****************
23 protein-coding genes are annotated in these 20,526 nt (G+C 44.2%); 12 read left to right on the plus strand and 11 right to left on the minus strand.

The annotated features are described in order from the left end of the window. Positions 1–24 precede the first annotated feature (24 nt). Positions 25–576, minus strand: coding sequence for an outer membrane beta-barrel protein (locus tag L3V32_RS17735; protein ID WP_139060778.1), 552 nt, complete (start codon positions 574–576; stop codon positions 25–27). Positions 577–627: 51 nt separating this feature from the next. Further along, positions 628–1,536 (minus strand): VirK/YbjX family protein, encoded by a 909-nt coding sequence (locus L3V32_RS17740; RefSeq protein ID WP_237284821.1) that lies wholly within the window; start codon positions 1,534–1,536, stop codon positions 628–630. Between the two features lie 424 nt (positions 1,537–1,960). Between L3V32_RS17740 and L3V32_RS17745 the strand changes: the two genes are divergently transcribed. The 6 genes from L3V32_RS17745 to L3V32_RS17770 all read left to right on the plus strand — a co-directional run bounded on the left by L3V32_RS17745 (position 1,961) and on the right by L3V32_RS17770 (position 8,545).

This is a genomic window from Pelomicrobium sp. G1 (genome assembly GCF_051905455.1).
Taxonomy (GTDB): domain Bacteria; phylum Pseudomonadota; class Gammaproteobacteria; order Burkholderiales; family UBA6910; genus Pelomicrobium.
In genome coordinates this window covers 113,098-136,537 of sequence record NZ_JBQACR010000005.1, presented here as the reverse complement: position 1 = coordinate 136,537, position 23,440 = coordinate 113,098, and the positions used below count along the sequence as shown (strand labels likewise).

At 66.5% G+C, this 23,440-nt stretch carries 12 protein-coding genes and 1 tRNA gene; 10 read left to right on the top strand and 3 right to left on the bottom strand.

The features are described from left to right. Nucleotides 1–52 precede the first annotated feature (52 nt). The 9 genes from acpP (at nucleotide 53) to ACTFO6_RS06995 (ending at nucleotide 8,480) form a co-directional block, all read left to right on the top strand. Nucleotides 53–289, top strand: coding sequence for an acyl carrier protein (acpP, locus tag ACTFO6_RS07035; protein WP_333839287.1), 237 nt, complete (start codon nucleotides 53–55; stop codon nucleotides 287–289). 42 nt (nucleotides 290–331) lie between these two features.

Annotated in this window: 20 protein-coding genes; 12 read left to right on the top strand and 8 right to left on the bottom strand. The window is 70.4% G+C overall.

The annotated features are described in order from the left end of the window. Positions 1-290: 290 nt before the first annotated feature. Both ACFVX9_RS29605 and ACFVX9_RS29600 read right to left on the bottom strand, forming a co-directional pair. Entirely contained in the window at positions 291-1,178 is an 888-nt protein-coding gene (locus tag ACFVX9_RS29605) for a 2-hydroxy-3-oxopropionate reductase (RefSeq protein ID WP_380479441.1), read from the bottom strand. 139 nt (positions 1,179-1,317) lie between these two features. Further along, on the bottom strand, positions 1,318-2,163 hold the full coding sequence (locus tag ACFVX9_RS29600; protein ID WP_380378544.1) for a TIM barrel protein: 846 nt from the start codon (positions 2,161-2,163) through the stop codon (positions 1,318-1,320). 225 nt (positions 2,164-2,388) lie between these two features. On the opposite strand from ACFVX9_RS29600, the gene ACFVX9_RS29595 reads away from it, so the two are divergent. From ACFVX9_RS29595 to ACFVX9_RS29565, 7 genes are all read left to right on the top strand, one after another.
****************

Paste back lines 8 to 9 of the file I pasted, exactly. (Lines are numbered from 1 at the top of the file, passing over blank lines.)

Annotated in this window: 20 protein-coding genes; 12 read left to right on the top strand and 8 right to left on the bottom strand. The window is 70.4% G+C overall.

The annotated features are described in order from the left end of the window. Positions 1-290: 290 nt before the first annotated feature. Both ACFVX9_RS29605 and ACFVX9_RS29600 read right to left on the bottom strand, forming a co-directional pair. Entirely contained in the window at positions 291-1,178 is an 888-nt protein-coding gene (locus tag ACFVX9_RS29605) for a 2-hydroxy-3-oxopropionate reductase (RefSeq protein ID WP_380479441.1), read from the bottom strand. 139 nt (positions 1,179-1,317) lie between these two features. Further along, on the bottom strand, positions 1,318-2,163 hold the full coding sequence (locus tag ACFVX9_RS29600; protein ID WP_380378544.1) for a TIM barrel protein: 846 nt from the start codon (positions 2,161-2,163) through the stop codon (positions 1,318-1,320). 225 nt (positions 2,164-2,388) lie between these two features. On the opposite strand from ACFVX9_RS29600, the gene ACFVX9_RS29595 reads away from it, so the two are divergent. From ACFVX9_RS29595 to ACFVX9_RS29565, 7 genes are all read left to right on the top strand, one after another.